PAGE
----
From crochet.about.com - Free 1902 Purse Pattern: Crocheted Bead Chatelaine
This handbag is a glimpse at the history of fashion accessory styles and needlearts in the early 1900s; you can now make an authentic reproduction.
|Written at the beginning of the pattern directions, in the year 1902: "The fancy for bead chatelaine bags has in no way abated and new designs are constantly being put forth. The one here illustrated is of simple character and can easily be made by following the directions carefully and paying due attention to the detail shown [on Detail of Beaded Star Chart]."|
The materials called for in original directions are black crochet silk and steel beads. You can substitute today's crochet threads in your choice of thread weight, according to the finished size of purse you have in mind. Choose beads according to weight of thread. (Bead holes have to be large enough to string that weight of thread through them.) If using a size 10 cotton thread, rocaille beads work well for stringing on that size thread weight. Sources for purse frames and for beads given at end of the pattern directions.
Detail of Beaded Star
Square with dot = bead crocheted into that sc
Crocheted Bead Chatelaine Instructions
Abbreviations: sc = single crochet, ch = chain
String a large number of beads on thread. The purse is worked entirely in single crochet and into some stitches beads are dropped according to the detailed chart; on chart a spot representing a single crochet with a bead. One eighth of the bead pattern is given in detail (chart) so that each row is repeated eight times for one round. The rounds should be joined each time so that each pattern will be perfect. If one continuous round is worked it will show slightly in the bead pattern when the rounds pass each other. Every round is increased eight times. In the detail (chart) the squares running up like steps are the ones to increase, by working two singles into the square of the previous round.
First Round: Start in the centre before starting the bead pattern chart; ch 2; into the first st work 8 single crochets. Now join (every round the same) with a slip stitch into the first sc.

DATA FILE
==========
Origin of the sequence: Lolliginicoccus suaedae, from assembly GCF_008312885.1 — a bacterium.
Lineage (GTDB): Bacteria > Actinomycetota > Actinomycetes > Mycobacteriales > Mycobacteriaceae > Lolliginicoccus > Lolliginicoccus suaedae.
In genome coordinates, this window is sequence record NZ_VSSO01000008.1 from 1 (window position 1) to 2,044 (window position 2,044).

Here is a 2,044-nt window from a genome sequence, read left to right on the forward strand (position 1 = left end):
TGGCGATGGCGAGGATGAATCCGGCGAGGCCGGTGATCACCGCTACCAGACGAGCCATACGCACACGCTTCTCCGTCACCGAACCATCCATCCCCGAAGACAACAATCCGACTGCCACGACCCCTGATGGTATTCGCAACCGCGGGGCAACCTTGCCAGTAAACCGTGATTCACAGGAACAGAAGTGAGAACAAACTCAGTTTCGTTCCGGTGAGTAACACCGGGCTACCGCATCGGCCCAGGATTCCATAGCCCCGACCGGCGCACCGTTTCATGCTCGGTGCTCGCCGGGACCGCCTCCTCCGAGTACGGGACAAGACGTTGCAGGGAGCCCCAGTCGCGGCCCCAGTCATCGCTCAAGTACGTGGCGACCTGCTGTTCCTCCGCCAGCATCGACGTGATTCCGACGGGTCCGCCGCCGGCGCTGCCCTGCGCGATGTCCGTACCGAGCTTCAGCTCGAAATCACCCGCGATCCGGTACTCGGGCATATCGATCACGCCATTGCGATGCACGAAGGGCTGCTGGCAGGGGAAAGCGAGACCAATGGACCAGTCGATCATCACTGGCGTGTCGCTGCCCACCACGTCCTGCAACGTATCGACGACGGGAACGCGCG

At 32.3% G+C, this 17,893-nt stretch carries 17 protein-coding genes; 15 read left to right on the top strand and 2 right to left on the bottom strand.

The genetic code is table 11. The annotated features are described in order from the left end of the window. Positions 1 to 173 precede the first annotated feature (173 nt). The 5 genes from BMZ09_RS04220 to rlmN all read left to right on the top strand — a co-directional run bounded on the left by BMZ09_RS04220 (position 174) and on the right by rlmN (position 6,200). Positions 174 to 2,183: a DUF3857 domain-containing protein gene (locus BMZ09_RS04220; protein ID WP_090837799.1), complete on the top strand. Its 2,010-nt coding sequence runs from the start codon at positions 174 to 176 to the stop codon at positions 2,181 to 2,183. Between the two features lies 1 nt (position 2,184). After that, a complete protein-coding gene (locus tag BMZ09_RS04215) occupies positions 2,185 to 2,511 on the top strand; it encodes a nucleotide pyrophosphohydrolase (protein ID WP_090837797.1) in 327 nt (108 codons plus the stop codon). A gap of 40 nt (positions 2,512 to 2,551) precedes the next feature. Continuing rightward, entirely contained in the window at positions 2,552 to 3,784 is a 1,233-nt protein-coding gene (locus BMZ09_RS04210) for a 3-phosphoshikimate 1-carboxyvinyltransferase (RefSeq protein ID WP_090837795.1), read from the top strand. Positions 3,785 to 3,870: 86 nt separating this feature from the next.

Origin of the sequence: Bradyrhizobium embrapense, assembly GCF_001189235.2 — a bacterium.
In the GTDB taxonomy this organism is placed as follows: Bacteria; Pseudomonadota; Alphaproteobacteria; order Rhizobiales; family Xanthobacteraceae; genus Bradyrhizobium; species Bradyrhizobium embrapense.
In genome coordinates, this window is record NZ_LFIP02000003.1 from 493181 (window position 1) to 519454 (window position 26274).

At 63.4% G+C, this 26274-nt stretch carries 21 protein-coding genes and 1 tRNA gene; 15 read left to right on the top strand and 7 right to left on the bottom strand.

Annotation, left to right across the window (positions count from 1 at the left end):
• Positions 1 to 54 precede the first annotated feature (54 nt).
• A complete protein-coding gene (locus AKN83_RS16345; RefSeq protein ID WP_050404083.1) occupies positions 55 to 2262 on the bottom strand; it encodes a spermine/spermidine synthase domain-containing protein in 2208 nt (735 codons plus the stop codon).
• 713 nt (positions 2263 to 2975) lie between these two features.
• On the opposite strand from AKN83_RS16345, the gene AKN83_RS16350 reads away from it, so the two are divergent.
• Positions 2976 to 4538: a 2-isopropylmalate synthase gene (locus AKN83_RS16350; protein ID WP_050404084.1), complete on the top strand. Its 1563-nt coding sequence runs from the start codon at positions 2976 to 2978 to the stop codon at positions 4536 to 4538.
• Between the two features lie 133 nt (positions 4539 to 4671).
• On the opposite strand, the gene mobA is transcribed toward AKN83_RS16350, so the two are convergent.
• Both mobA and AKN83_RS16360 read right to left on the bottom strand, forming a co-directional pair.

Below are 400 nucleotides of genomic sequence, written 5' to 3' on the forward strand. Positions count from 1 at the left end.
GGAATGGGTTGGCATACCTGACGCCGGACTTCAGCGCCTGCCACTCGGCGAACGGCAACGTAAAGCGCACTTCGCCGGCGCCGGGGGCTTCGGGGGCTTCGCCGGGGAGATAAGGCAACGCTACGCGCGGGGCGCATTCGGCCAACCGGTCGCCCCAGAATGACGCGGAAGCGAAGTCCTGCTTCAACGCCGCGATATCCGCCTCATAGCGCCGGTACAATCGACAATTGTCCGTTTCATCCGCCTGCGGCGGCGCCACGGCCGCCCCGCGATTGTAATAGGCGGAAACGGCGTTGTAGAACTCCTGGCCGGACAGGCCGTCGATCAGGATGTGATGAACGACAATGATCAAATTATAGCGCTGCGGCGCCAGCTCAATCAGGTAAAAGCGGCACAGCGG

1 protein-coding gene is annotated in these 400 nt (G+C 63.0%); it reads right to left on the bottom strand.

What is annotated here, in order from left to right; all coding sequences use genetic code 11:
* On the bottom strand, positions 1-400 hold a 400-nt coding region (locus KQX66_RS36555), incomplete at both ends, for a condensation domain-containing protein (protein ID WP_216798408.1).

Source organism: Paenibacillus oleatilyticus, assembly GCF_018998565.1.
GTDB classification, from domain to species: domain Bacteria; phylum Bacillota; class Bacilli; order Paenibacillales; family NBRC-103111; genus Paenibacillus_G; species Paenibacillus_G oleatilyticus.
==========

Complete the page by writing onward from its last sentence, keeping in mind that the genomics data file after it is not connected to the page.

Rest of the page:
Second round: Start every round with 1 chain and work one sc in the stitch where joined. In this round work another sc in the same place and in both drop beads; this is the beginning of the bead pattern (on chart). Now in each of next 7 stitches work 2 sc with beads. This makes 16 beads for this round. Join to the first beaded single crochet.
Third round: It will be noticed that this round has no beads. Start with 1 chain and a single crochet in the joining, then 2 single crochet in the second beaded single crochet, which on the detail pattern (chart) is the last beaded square in the second round. Repeat this 7 times more, which makes 24 single crochets in the round. Join on first single crochet.
Follow the bead pattern very accurately and (after completing last round on the chart), work around once plain, without any increases for a finish unless more rows are desired to increase the size. Work double crochets on the sides of the top, as far as the mounting (frame) is to extend. This is to go in under the mounting (frame). The circle for the back is worked exactly the same, excepting that the beaded design may be omitted. Sew these two circles together to form the bag and finish off with a beaded fringe or a metal fringe as shown in illustration above.
Crocheted Bead Chatelaine Pattern and above illustration were originally printed in The Delineator Magazine, April 1902 issue (now in the public domain).
My HTML arrangement of this pattern copyright 1999 by Sandi Marshall. Do not copy onto any other website or otherwise distribute. Instead, please give the URL of the main page for this pattern or the URL of this printing page to anyone who would like to have the pattern. Thank you. US Government Copyright Office web site: http://www.loc.gov/copyright
URL of the main page for this pattern is http://crochet.about.com/library/weekly/aa121299.htm
URL of this printing page is http://crochet.about.com/library/n121299.htm
Creating Beaded Fringe:
The following page at the About.com Beadwork site can help you get started in
knowing how to add a beaded fringe to the bottom of your finished
purse. Scroll down to the "Designing the Fringe" section. Emily
Hackbarth's diagrams can help you see how a beaded fringe strand is made.
(The fringe shown is for the bottom of a lampshade, so the bead strands are
long. You'll want to create a shorter fringe for a purse but this will
help you see how to proceed.)
Another possibility for a different type of purse edge: Vertical Net Edging from Emily Hackbarth's Article on Beaded Edgings at http://beadwork.about.com/library/weekly/aa111797.htm.